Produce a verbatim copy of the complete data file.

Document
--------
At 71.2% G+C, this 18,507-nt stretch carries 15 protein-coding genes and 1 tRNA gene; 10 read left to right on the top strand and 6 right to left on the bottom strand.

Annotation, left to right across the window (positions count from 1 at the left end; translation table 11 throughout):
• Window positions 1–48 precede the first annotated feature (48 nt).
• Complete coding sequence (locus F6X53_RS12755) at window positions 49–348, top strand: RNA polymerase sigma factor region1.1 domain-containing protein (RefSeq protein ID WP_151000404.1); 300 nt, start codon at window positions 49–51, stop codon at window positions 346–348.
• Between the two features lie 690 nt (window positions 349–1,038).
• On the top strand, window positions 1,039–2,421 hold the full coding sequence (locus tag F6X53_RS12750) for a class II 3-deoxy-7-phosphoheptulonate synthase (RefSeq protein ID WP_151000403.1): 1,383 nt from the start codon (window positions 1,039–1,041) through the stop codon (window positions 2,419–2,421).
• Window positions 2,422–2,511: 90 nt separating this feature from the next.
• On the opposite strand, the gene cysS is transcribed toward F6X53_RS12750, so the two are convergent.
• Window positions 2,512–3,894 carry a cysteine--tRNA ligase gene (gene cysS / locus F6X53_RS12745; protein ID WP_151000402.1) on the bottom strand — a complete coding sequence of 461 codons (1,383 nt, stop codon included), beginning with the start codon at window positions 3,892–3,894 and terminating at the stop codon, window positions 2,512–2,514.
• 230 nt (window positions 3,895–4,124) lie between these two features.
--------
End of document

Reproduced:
At 71.2% G+C, this 18,507-nt stretch carries 15 protein-coding genes and 1 tRNA gene; 10 read left to right on the top strand and 6 right to left on the bottom strand.

Annotation, left to right across the window (positions count from 1 at the left end; translation table 11 throughout):
• Window positions 1–48 precede the first annotated feature (48 nt).
• Complete coding sequence (locus F6X53_RS12755) at window positions 49–348, top strand: RNA polymerase sigma factor region1.1 domain-containing protein (RefSeq protein ID WP_151000404.1); 300 nt, start codon at window positions 49–51, stop codon at window positions 346–348.
• Between the two features lie 690 nt (window positions 349–1,038).
• On the top strand, window positions 1,039–2,421 hold the full coding sequence (locus tag F6X53_RS12750) for a class II 3-deoxy-7-phosphoheptulonate synthase (RefSeq protein ID WP_151000403.1): 1,383 nt from the start codon (window positions 1,039–1,041) through the stop codon (window positions 2,419–2,421).
• Window positions 2,422–2,511: 90 nt separating this feature from the next.
• On the opposite strand, the gene cysS is transcribed toward F6X53_RS12750, so the two are convergent.
• Window positions 2,512–3,894 carry a cysteine--tRNA ligase gene (gene cysS / locus F6X53_RS12745; protein ID WP_151000402.1) on the bottom strand — a complete coding sequence of 461 codons (1,383 nt, stop codon included), beginning with the start codon at window positions 3,892–3,894 and terminating at the stop codon, window positions 2,512–2,514.
• 230 nt (window positions 3,895–4,124) lie between these two features.